McKinnie sought review in district court, claiming that the ALJ's decision was not supported by substantial evidence. The parties consented to the entry of a final judgment by a magistrate judge, who ultimately decided the case in favor of the Commissioner.
We will affirm the findings of an ALJ as long as they are supported by substantial evidence. Johansen v. Barnhart, 314 F.3d 283, 287 (7th Cir. 2002). Substantial evidence is evidence sufficient to convince a reasonable person that the ALJ's findings are adequate. Id. The ALJ need not address every single piece of evidence in his decision, id., but his analysis must build an accurate and logical bridge between the evidence and his findings, Zurawski v. Halter, 245 F.3d 881, 887 (7th Cir. 2001).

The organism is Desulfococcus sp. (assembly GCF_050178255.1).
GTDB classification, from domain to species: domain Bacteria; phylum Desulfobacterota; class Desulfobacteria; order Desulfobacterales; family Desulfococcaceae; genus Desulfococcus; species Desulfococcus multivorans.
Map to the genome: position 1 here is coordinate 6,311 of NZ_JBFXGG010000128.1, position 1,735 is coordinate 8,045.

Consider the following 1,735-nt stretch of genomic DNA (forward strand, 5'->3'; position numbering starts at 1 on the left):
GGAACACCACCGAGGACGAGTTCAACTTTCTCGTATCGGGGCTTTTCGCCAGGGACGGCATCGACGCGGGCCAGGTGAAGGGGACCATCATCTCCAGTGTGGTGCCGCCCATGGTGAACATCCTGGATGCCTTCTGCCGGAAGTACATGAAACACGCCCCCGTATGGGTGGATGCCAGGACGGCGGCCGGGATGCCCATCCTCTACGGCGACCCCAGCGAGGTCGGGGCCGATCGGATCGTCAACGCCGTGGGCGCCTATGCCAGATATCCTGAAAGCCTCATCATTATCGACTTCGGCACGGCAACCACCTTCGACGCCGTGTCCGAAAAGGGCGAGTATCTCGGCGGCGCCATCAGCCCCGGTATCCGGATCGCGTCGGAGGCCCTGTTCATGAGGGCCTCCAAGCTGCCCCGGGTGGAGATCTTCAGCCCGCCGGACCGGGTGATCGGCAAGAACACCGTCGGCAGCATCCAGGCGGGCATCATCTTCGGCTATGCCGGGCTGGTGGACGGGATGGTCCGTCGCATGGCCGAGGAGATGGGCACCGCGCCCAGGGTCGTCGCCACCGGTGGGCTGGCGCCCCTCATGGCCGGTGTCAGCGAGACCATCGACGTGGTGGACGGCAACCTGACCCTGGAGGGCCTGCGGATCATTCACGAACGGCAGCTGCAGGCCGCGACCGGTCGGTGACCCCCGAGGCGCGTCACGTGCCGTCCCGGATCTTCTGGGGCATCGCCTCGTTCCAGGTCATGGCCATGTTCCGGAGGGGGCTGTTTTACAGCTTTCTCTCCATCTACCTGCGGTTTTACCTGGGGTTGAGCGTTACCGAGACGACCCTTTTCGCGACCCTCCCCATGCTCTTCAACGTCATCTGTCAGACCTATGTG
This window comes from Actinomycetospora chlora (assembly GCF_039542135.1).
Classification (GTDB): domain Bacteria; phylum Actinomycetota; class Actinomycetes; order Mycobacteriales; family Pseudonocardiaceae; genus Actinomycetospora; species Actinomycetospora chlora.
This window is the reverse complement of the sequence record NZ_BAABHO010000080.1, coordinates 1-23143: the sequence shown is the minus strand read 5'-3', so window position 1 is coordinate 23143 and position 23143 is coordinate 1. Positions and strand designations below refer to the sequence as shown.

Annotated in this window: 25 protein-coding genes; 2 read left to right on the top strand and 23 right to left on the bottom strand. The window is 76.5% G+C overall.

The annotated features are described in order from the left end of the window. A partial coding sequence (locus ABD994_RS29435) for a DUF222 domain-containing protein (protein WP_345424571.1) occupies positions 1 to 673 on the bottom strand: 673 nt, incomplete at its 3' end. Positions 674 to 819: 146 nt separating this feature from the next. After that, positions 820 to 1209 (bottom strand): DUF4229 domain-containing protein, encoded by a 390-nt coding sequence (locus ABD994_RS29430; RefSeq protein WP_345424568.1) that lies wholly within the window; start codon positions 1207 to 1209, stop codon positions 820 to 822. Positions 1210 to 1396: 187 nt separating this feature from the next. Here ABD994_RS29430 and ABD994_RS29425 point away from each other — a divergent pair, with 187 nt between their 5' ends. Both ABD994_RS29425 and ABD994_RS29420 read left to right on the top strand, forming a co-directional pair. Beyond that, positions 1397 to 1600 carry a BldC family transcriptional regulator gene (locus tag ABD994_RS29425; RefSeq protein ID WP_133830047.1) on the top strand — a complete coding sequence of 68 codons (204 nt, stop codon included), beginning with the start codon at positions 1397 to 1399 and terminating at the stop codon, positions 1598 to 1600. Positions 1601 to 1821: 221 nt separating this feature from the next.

McKinnie challenges the ALJ's findings at Step 4 and Step 5 that he had the RFC to perform a significant number of jobs in the regional economy from January 17, 1992, to August 31, 1995. First McKinnie argues that the ALJ disregarded medical evidence in the record when he found at Step 4 that McKinnie could occasionally bend or stoop. As McKinnie points out, Dr. Martino advised him to avoid work requiring walking, standing, or bending. But Dr. Martino also determined that McKinnie's right leg was only 35 percent impaired. Furthermore, Dr. Oni noted that McKinnie was able to move his knee through the full range of active and passive motion, and Dr. White observed that McKinnie got on and off an examination table without difficulty, walked without an assistive device, and could hop on his left leg. Taken together, these medical findings supported the ALJ's determination that McKinnie could perform sedentary work involving only occasional bending.
McKinnie, however, also challenges the reliability of the expert testimony given at his hearing. He contends that the ALJ erred in relying on Bose's testimony without first ascertaining that she had an adequate foundation for her opinions. This argument has merit.